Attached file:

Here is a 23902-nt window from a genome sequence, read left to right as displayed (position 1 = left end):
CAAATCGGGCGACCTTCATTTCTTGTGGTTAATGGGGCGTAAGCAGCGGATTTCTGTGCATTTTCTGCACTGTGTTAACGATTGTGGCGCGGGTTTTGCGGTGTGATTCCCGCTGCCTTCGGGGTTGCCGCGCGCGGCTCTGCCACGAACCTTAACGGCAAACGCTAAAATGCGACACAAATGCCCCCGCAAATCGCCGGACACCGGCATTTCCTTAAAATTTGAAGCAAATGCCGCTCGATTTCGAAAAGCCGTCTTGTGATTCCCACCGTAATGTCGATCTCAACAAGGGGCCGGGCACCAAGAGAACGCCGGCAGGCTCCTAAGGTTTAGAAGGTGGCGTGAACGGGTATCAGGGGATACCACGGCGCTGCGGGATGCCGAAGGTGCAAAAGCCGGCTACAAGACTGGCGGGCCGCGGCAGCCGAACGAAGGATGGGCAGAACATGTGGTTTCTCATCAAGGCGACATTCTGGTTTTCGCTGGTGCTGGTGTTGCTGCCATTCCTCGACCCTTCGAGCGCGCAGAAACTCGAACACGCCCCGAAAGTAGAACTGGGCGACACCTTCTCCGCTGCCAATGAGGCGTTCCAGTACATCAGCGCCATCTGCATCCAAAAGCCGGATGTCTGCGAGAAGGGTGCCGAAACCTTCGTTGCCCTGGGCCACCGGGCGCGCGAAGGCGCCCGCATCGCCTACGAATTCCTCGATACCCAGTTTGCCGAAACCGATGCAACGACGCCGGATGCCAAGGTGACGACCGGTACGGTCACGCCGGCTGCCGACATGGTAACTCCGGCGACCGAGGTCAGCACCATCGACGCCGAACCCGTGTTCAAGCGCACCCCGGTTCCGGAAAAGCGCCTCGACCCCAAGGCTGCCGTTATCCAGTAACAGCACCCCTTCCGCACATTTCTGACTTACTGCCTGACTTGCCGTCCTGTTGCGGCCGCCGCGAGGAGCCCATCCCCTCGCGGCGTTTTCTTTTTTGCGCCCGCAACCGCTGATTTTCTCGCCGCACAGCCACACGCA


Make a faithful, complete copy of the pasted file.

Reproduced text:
Here is a 23902-nt window from a genome sequence, read left to right as displayed (position 1 = left end):
CAAATCGGGCGACCTTCATTTCTTGTGGTTAATGGGGCGTAAGCAGCGGATTTCTGTGCATTTTCTGCACTGTGTTAACGATTGTGGCGCGGGTTTTGCGGTGTGATTCCCGCTGCCTTCGGGGTTGCCGCGCGCGGCTCTGCCACGAACCTTAACGGCAAACGCTAAAATGCGACACAAATGCCCCCGCAAATCGCCGGACACCGGCATTTCCTTAAAATTTGAAGCAAATGCCGCTCGATTTCGAAAAGCCGTCTTGTGATTCCCACCGTAATGTCGATCTCAACAAGGGGCCGGGCACCAAGAGAACGCCGGCAGGCTCCTAAGGTTTAGAAGGTGGCGTGAACGGGTATCAGGGGATACCACGGCGCTGCGGGATGCCGAAGGTGCAAAAGCCGGCTACAAGACTGGCGGGCCGCGGCAGCCGAACGAAGGATGGGCAGAACATGTGGTTTCTCATCAAGGCGACATTCTGGTTTTCGCTGGTGCTGGTGTTGCTGCCATTCCTCGACCCTTCGAGCGCGCAGAAACTCGAACACGCCCCGAAAGTAGAACTGGGCGACACCTTCTCCGCTGCCAATGAGGCGTTCCAGTACATCAGCGCCATCTGCATCCAAAAGCCGGATGTCTGCGAGAAGGGTGCCGAAACCTTCGTTGCCCTGGGCCACCGGGCGCGCGAAGGCGCCCGCATCGCCTACGAATTCCTCGATACCCAGTTTGCCGAAACCGATGCAACGACGCCGGATGCCAAGGTGACGACCGGTACGGTCACGCCGGCTGCCGACATGGTAACTCCGGCGACCGAGGTCAGCACCATCGACGCCGAACCCGTGTTCAAGCGCACCCCGGTTCCGGAAAAGCGCCTCGACCCCAAGGCTGCCGTTATCCAGTAACAGCACCCCTTCCGCACATTTCTGACTTACTGCCTGACTTGCCGTCCTGTTGCGGCCGCCGCGAGGAGCCCATCCCCTCGCGGCGTTTTCTTTTTTGCGCCCGCAACCGCTGATTTTCTCGCCGCACAGCCACACGCA